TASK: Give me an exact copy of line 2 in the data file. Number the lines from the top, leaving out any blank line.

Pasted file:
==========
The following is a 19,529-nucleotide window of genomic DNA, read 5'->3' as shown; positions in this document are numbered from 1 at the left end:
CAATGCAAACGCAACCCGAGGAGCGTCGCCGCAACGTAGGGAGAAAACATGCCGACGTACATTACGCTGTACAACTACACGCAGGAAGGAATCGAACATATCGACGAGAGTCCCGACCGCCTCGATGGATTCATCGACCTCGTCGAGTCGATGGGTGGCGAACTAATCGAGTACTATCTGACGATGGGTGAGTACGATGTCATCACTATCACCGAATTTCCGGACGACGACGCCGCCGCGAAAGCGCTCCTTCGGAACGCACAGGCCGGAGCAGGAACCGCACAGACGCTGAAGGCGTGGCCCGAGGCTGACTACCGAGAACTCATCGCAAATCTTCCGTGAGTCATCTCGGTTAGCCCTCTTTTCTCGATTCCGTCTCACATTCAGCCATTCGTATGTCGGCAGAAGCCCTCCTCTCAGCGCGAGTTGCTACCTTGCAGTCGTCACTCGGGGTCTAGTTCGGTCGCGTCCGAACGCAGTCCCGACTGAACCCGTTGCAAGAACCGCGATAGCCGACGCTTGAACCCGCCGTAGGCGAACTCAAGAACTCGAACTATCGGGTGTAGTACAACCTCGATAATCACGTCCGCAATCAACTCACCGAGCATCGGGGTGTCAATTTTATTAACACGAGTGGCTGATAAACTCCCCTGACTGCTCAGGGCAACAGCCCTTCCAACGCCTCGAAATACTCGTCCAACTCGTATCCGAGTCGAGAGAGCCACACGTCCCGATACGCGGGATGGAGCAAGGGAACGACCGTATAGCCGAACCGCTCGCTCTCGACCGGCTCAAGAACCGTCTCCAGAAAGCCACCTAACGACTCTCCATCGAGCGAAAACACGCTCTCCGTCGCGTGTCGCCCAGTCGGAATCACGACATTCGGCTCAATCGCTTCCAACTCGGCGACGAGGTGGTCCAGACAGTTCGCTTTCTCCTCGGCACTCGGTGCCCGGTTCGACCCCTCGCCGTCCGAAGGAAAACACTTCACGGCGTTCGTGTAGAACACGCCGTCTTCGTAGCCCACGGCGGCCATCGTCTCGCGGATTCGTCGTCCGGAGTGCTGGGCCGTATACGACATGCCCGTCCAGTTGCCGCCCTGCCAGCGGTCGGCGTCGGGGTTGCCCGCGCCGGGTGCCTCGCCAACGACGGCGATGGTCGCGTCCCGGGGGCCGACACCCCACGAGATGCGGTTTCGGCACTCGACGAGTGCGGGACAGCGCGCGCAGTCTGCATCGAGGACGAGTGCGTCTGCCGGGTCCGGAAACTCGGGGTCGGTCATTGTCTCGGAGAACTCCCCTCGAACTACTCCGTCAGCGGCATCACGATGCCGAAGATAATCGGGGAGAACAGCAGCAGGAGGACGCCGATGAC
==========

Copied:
CAATGCAAACGCAACCCGAGGAGCGTCGCCGCAACGTAGGGAGAAAACATGCCGACGTACATTACGCTGTACAACTACACGCAGGAAGGAATCGAACATATCGACGAGAGTCCCGACCGCCTCGATGGATTCATCGACCTCGTCGAGTCGATGGGTGGCGAACTAATCGAGTACTATCTGACGATGGGTGAGTACGATGTCATCACTATCACCGAATTTCCGGACGACGACGCCGCCGCGAAAGCGCTCCTTCGGAACGCACAGGCCGGAGCAGGAACCGCACAGACGCTGAAGGCGTGGCCCGAGGCTGACTACCGAGAACTCATCGCAAATCTTCCGTGAGTCATCTCGGTTAGCCCTCTTTTCTCGATTCCGTCTCACATTCAGCCATTCGTATGTCGGCAGAAGCCCTCCTCTCAGCGCGAGTTGCTACCTTGCAGTCGTCACTCGGGGTCTAGTTCGGTCGCGTCCGAACGCAGTCCCGACTGAACCCGTTGCAAGAACCGCGATAGCCGACGCTTGAACCCGCCGTAGGCGAACTCAAGAACTCGAACTATCGGGTGTAGTACAACCTCGATAATCACGTCCGCAATCAACTCACCGAGCATCGGGGTGTCAATTTTATTAACACGAGTGGCTGATAAACTCCCCTGACTGCTCAGGGCAACAGCCCTTCCAACGCCTCGAAATACTCGTCCAACTCGTATCCGAGTCGAGAGAGCCACACGTCCCGATACGCGGGATGGAGCAAGGGAACGACCGTATAGCCGAACCGCTCGCTCTCGACCGGCTCAAGAACCGTCTCCAGAAAGCCACCTAACGACTCTCCATCGAGCGAAAACACGCTCTCCGTCGCGTGTCGCCCAGTCGGAATCACGACATTCGGCTCAATCGCTTCCAACTCGGCGACGAGGTGGTCCAGACAGTTCGCTTTCTCCTCGGCACTCGGTGCCCGGTTCGACCCCTCGCCGTCCGAAGGAAAACACTTCACGGCGTTCGTGTAGAACACGCCGTCTTCGTAGCCCACGGCGGCCATCGTCTCGCGGATTCGTCGTCCGGAGTGCTGGGCCGTATACGACATGCCCGTCCAGTTGCCGCCCTGCCAGCGGTCGGCGTCGGGGTTGCCCGCGCCGGGTGCCTCGCCAACGACGGCGATGGTCGCGTCCCGGGGGCCGACACCCCACGAGATGCGGTTTCGGCACTCGACGAGTGCGGGACAGCGCGCGCAGTCTGCATCGAGGACGAGTGCGTCTGCCGGGTCCGGAAACTCGGGGTCGGTCATTGTCTCGGAGAACTCCCCTCGAACTACTCCGTCAGCGGCATCACGATGCCGAAGATAATCGGGGAGAACAGCAGCAGGAGGACGCCGATGAC